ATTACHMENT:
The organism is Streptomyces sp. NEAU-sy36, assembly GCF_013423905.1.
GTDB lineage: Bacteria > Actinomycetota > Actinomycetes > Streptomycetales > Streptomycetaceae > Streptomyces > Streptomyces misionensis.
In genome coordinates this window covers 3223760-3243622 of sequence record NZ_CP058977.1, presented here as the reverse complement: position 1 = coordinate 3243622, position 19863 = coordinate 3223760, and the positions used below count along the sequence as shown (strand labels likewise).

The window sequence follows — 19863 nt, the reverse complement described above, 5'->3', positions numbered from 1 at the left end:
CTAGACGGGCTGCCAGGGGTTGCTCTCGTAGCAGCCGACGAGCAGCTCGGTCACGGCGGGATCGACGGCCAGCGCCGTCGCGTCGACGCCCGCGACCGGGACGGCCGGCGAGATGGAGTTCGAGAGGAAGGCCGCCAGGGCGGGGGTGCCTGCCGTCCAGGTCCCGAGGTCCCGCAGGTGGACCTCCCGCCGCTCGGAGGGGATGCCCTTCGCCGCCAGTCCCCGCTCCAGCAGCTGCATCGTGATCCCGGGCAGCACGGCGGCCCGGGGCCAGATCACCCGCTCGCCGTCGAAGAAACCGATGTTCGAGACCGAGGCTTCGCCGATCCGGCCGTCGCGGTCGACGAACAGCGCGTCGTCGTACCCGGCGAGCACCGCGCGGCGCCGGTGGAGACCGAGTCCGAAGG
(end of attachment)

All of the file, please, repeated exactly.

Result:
The organism is Streptomyces sp. NEAU-sy36, assembly GCF_013423905.1.
GTDB lineage: Bacteria > Actinomycetota > Actinomycetes > Streptomycetales > Streptomycetaceae > Streptomyces > Streptomyces misionensis.
In genome coordinates this window covers 3223760-3243622 of sequence record NZ_CP058977.1, presented here as the reverse complement: position 1 = coordinate 3243622, position 19863 = coordinate 3223760, and the positions used below count along the sequence as shown (strand labels likewise).

The window sequence follows — 19863 nt, the reverse complement described above, 5'->3', positions numbered from 1 at the left end:
CTAGACGGGCTGCCAGGGGTTGCTCTCGTAGCAGCCGACGAGCAGCTCGGTCACGGCGGGATCGACGGCCAGCGCCGTCGCGTCGACGCCCGCGACCGGGACGGCCGGCGAGATGGAGTTCGAGAGGAAGGCCGCCAGGGCGGGGGTGCCTGCCGTCCAGGTCCCGAGGTCCCGCAGGTGGACCTCCCGCCGCTCGGAGGGGATGCCCTTCGCCGCCAGTCCCCGCTCCAGCAGCTGCATCGTGATCCCGGGCAGCACGGCGGCCCGGGGCCAGATCACCCGCTCGCCGTCGAAGAAACCGATGTTCGAGACCGAGGCTTCGCCGATCCGGCCGTCGCGGTCGACGAACAGCGCGTCGTCGTACCCGGCGAGCACCGCGCGGCGCCGGTGGAGACCGAGTCCGAAGG